New York City Anti-bias Agency Calls Parley to Plot Action
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New York City Anti-bias Agency Calls Parley to Plot Action

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The New York City Commission on Intergroup Relations announced today that it had summoned leaders of every faith, and many scholars, to Join a public symposium, next Monday on the origin, causes and possible ways of curbing the recent outbreaks of anti-Semitics m. Mayor Robert F. Wagner will take part in the discussion.

Formation of a “continuing study” of the wave of anti-Semitism, as well as of any other signs of anti-religious or racist hatred directed against any group, was announced in Philadelphia today by Murray H. Shusterman, president of the Jewish Community Relations Council of Greater Philadelphia.

“While evidence at this time does not Justify the conclusion that the spate of Incidents is part of an organized plot or the result of organized planning, ” Mr. Shusterman stated, “the rapidity and range of their spread are cause for concern, and merit close and alert attention. “

A call upon governments, civic and interfaith organizations to forma special commission to formulate and help implement “a definite program of action” to fight the outbreaks was issued in New York today by Dr. Miriam Freund, president of Hadassah, the Women’s Zionist organization.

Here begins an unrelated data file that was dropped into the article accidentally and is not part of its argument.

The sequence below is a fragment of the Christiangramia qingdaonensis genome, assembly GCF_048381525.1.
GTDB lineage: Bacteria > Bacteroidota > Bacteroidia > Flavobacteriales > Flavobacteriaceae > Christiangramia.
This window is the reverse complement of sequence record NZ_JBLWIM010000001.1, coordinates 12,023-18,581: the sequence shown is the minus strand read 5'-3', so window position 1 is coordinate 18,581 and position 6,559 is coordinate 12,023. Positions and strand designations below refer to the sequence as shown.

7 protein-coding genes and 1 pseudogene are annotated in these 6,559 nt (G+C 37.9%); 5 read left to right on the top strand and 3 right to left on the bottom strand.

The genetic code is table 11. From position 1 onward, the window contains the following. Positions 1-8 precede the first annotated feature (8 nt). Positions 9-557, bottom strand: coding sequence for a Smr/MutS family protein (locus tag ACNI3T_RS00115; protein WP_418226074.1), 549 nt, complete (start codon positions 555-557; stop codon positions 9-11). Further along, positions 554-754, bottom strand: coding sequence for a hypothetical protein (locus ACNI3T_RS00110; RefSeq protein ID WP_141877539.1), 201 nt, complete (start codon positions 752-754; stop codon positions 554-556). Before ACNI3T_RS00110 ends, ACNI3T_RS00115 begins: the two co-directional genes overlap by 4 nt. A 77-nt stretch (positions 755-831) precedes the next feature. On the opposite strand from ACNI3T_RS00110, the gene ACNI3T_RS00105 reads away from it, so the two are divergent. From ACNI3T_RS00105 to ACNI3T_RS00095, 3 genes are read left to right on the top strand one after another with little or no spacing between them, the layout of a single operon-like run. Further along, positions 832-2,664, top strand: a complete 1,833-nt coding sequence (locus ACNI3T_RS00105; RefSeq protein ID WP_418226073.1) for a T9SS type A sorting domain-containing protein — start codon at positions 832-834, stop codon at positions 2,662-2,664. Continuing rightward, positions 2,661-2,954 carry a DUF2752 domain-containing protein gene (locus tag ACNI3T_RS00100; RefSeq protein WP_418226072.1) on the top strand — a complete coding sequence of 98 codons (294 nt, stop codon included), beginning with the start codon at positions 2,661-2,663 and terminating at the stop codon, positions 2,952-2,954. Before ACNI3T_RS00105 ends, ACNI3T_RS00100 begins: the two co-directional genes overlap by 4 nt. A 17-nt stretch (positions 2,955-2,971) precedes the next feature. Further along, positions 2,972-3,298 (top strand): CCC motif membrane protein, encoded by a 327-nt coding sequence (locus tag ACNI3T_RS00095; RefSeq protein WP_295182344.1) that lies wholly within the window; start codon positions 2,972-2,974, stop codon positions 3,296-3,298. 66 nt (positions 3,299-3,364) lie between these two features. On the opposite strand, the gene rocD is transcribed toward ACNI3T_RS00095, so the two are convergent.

“The current outbreak of anti-Semitic vandals, ” said Dr. Freund, “is not primarily a Jewish problem. It is a problem for all men of good will, and they must act to stamp out this dangerous virus wherever it exists.”


Meanwhile, at Boulder, Colo., swastikas were found painted on the walls of Phi Sigma Delta and Alpha Epsilon Phi, Jewish fraternity house and sorority house, at the University of Colorado, University President Dr. Quigg Newton, and Dean Arthur Kendl issued statements condemning the incidents. They ordered immediate investigations to try to trace the defacers, declaring that “the strongest action possible” would be taken against the culprits. Campus and Boulder city placed special guards around all buildings in the area occupied by Jewish organizations, in an effort to prevent any recurrence of such incidents.

At Nashville, Term, Rabbi Jerome Kestenbaim told police that a threat had been made to bomb his synagogue if former Berlin correspondent William L. Shirer were permitted to speak. The lecture was held as scheduled. There was no bombing.

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